I cannot stress enough how hard I was working to make 2019 the year everything became more or less normal. In the gym, I always ended up doing more sets of each exercise than I had initially planned. I would plan to do three sets of a given exercise for the sake of time. But after I got started, the endorphin rush would feel so good that I would push myself harder.
It had been so recent that I had struggled to find the energy and drive to workout. Now my energy drive felt boundless. Where I had once needed the time on the bus and at least ten minutes in the massage chair to encourage myself to get moving, now I felt motivated before I stepped on the bus. From the time I left the locker room until the time I was finished, it took no effort to maintain my level of energy. Before I had been worried about how long it would take me to get started Now the only thing I worried about was running out of time.
I was now working out my leg at high reps and various angles. On leg press, I was using an extreme setting level. When I did this, not only did my hamstring get a good workout but I could also feel it in my calf too. I can’t describe how excited I was to feel this muscle group burn. I wasn’t able to move it voluntarily yet, but any time I could feel muscles below my knee working, it made me feel as if I would soon be walking with a more normal gait.
One of the first times I was really able to put all of this improvement to the test was a day I blocked out to go to two different Hennepin County buildings. The first place I had to go to was the thirteenth floor of the Government Services building. My CADI case worker had been unable to get my supplemental Go-to cards to me in the mail, so she arranged to have them sent to a government office. I agreed that this would probably lead to less frustration. My insurance premium would be due in March; since I like to know it as soon a government employee receives it, it occurred to me that I should stop by Hennepin County social services in the same trip. The easiest way to do this was to go with my ILS worker.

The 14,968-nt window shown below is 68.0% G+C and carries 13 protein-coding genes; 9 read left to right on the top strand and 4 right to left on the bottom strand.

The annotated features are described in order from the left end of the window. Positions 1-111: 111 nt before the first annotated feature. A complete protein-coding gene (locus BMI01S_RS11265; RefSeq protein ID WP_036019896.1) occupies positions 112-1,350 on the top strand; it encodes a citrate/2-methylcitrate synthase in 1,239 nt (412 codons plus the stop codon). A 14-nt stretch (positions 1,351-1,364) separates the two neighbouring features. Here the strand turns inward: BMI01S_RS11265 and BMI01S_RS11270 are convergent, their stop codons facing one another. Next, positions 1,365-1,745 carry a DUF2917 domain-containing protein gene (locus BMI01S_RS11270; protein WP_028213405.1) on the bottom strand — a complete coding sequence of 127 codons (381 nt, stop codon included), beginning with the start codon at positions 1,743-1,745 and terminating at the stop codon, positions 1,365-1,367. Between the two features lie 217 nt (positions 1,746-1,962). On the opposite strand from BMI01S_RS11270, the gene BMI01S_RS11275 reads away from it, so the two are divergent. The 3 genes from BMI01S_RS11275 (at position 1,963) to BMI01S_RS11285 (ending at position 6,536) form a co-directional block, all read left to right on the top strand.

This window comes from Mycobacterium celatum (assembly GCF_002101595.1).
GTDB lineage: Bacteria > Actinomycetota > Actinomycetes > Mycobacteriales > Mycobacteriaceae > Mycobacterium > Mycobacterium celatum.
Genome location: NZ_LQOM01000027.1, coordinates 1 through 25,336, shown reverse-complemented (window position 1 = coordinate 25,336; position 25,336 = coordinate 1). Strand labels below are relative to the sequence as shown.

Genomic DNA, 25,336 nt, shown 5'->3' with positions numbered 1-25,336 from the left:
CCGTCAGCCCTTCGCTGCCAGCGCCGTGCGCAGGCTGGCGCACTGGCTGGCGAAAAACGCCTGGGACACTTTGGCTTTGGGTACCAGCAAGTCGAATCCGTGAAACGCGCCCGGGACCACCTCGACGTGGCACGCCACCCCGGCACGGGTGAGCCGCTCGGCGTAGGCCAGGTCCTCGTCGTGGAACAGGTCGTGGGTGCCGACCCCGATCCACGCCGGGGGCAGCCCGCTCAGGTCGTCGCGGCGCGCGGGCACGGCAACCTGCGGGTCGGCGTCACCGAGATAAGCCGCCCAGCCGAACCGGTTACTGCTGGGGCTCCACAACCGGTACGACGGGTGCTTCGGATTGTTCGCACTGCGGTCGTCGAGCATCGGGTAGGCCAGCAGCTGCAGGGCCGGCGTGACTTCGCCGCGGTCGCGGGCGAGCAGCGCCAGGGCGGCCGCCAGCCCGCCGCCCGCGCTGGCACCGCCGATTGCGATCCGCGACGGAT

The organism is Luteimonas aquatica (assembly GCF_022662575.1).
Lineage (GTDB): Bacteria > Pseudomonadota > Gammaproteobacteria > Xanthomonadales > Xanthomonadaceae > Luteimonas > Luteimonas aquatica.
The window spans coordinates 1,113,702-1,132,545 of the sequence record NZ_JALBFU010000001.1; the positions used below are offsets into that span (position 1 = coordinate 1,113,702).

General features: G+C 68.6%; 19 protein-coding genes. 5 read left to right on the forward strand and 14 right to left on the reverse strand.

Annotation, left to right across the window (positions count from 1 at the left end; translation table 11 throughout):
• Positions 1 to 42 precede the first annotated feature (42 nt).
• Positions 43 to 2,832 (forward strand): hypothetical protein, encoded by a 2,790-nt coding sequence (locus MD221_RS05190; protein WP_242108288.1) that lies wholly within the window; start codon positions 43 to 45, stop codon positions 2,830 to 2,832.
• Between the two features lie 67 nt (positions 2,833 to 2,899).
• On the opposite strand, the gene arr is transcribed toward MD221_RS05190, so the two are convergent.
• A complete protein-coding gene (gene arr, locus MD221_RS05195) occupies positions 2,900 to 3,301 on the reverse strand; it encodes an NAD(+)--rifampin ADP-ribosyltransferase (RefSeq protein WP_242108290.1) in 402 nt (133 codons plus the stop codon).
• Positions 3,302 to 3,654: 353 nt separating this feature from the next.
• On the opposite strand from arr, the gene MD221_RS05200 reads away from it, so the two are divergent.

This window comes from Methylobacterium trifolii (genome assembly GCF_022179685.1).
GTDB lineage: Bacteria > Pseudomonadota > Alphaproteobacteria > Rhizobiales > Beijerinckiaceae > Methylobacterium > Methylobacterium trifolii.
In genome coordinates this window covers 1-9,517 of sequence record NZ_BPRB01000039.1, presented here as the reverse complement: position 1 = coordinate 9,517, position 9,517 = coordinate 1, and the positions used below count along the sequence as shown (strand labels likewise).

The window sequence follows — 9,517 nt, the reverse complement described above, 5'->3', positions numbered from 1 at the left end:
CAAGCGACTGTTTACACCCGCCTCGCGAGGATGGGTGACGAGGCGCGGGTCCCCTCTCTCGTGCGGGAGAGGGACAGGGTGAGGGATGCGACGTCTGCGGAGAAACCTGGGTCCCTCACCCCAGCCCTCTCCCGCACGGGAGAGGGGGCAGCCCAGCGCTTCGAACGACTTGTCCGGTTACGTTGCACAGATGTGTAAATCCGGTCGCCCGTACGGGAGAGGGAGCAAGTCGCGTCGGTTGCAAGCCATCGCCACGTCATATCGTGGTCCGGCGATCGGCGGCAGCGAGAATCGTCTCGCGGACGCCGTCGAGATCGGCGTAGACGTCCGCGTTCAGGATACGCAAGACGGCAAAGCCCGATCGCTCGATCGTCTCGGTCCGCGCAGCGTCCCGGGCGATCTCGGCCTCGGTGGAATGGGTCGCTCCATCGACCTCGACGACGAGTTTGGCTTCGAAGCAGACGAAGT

The day we went was cold and windy. I was relieved when we arrived at the Hennepin County Government Services building because the drop off was beneath the building and was shielded from the wind. I went inside and had to go through security and two different elevators. By the time I got to the thirteenth floor, I was starting to feel winded. The building is shaped like a gigantic letter H. I realized that I was in the wrong tower and had to go back down to the eighth level, walk across the bridge between the towers, and back up to the thirteenth floor of the other tower.
After I got there, some workers leaving the office told me that I should get into the elevator with them because their department was being moved to the fifteenth floor. They asked me my name and told me they would go into the office and tell them I was there. Before long, someone brought out two Go-to cards. With the cards in hand, I texted my ILS worker to meet me downstairs.
When we got to the social services building, I told my ILS worker to just drop me off. Since I was only dropping off a check, it would be faster if he just drove around until I was ready. The clerk asked me what I needed then sent me up to an accountant. When I got there, I wrote a check for three months’ worth of premium. I’d intended to pay through the end of May, but she informed me that this would cover me through June. Remembering how I had come into the year with my insurance accidentally cancelled, it felt good to know that half a year’s premium had already been satisfied. I walked out of the building thinking about how all of the running around had in no way left me feeling exhausted. I was on the way to taking control of life this year.
I had been practicing walking around the building without my cane for a month now. This was becoming easier every week. One of the reasons why I had wanted to start walking without the cane was that I wanted to be able to walk Mary unencumbered. So I decided to start trying to do this indoors as well.
This didn’t involve a great deal of preparation because I didn’t need anyone to help me zip my jacket. I could just throw on a t-shirt and leash her. I noticed that when I wasn’t leaning on my cane I walked much more upright. My pace was much better, so Mary didn’t have to slow down as much. I didn’t worry about falling. She enjoyed being out of the apartment. It went so smoothly that I made sure to find reasons to walk her around the building twice a day. With all of the walking, it won’t be nearly as frightening when it’s time to transition to walking without a cane.
I had been shopping standing up for years now. However, because of the inflexibility of my right leg, this was uncomfortable. My shin was constantly banging into the undercarriage of the cart. My endurance was fairly low, too, so I would get tired after a short period of time. Consequently, I still did most of my shopping in riding carts. But since I started putting in a lot of time on the treadmill, my form had improved dramatically, and I no longer got tired from a lot of physical activity.